Hollywood royalty Debbie Reynolds died at 84—just one day after her beloved actress daughter Carrie Fisher passed away at 60 from a heart attack. The two shared a unique mother-daughter bond and lived on neighboring properties. They usually spent their days together, as could be seen in the incredibly funny documentary, Bright Lights: Starring Debbie Reynolds and Carrie Fisher, which chronicled their lives together.
Tragic coincidence? Not likely, say experts who have studied death tied to a broken heart. Ever read about those older couples who die within minutes of each other? There’s something scientific to it.
Prominent New York doctor Dr. Eric Scardina has seen it happen, and explains it can even cause sudden death, like in the case of Debbie upon learning of Carrie.
"There is actually something called broken heart syndrome you can have MI (myocardial infarction) a heart attack and sudden death," he says.
According to the American Heart Association, Debbie’s sadness could very well have contributed to the end of her life. A “broken heart” often refers to emotional heartbreak, but the AHA has found that a deep level of sadness can have actual cardiac consequences. And women are more likely to suffer from the physical effects than men.
Called Takotsubo Cardiomyopathy, the study says it can be caused by “the death of a loved one or even a divorce, break up or physical separation, betrayal or romantic rejection.” Scientists discovered that the death of someone very close to us causes stress hormones and adrenaline to flood to the heart, causing it to balloon.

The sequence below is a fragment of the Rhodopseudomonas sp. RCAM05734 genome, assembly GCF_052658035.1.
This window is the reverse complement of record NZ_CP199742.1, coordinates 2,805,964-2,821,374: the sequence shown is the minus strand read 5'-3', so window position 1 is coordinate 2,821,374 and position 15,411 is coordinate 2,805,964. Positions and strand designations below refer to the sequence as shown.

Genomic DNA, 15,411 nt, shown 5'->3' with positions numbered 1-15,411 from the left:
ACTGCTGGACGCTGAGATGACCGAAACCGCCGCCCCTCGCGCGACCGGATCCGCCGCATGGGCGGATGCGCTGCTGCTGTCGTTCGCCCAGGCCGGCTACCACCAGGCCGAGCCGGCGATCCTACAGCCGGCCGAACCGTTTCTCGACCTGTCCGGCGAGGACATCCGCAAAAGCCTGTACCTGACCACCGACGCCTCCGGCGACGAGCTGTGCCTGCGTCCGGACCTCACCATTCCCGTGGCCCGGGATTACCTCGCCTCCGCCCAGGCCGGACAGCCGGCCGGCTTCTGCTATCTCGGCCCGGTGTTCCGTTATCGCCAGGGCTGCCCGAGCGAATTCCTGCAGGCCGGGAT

According to the study, falling ill of a broken heart can even happen when you are otherwise healthy.
“Women are more likely than men to experience the sudden, intense chest pain — the reaction to a surge of stress hormones — that can be caused by an emotionally stressful event. It could be the death of a loved one or even a divorce, breakup or physical separation, betrayal or romantic rejection. It could even happen after a good shock (like winning the lottery),” the study says. “Broken heart syndrome may be misdiagnosed as a heart attack because the symptoms and test results are similar. In fact, tests show dramatic changes in rhythm and blood substances that are typical of a heart attack. But unlike a heart attack, there’s no evidence of blocked heart arteries in broken heart syndrome.”
When the broken hearted person’s heart is enlarged the rest of your heart function are effected negatively and can lead to heart failure.
Think it sounds crazy? There are physical effects to look for. Angina (chest pain) and shortness of breath are a few.
But it differs from a straight heart attack.
The EKG (a test that records the heart’s electric activity) results don’t look the same as one from a person having a heart attack and blood tests show no signs of heart damage.
“Tests show ballooning and unusual movement of the lower left heart chamber,” reports the study.
And you can recover.
“Recovery time is quick, usually within days or weeks (compared with the recovery time of a month or more for a heart attack),” says the study.
According to grief expert David Kessler, you’d better believe death from a broken heart really does happen.
“I think it's extremely underdiagnosed,” he told USA Today. "I think it's more common than we believe.”
And Debbie's son Todd Fisher agrees, telling the Associated Press that his sister's death was "too much" for their mom.
"She said, 'I want to be with Carrie.' And then she was gone," he said. "She’s now with Carrie and we’re all heartbroken."
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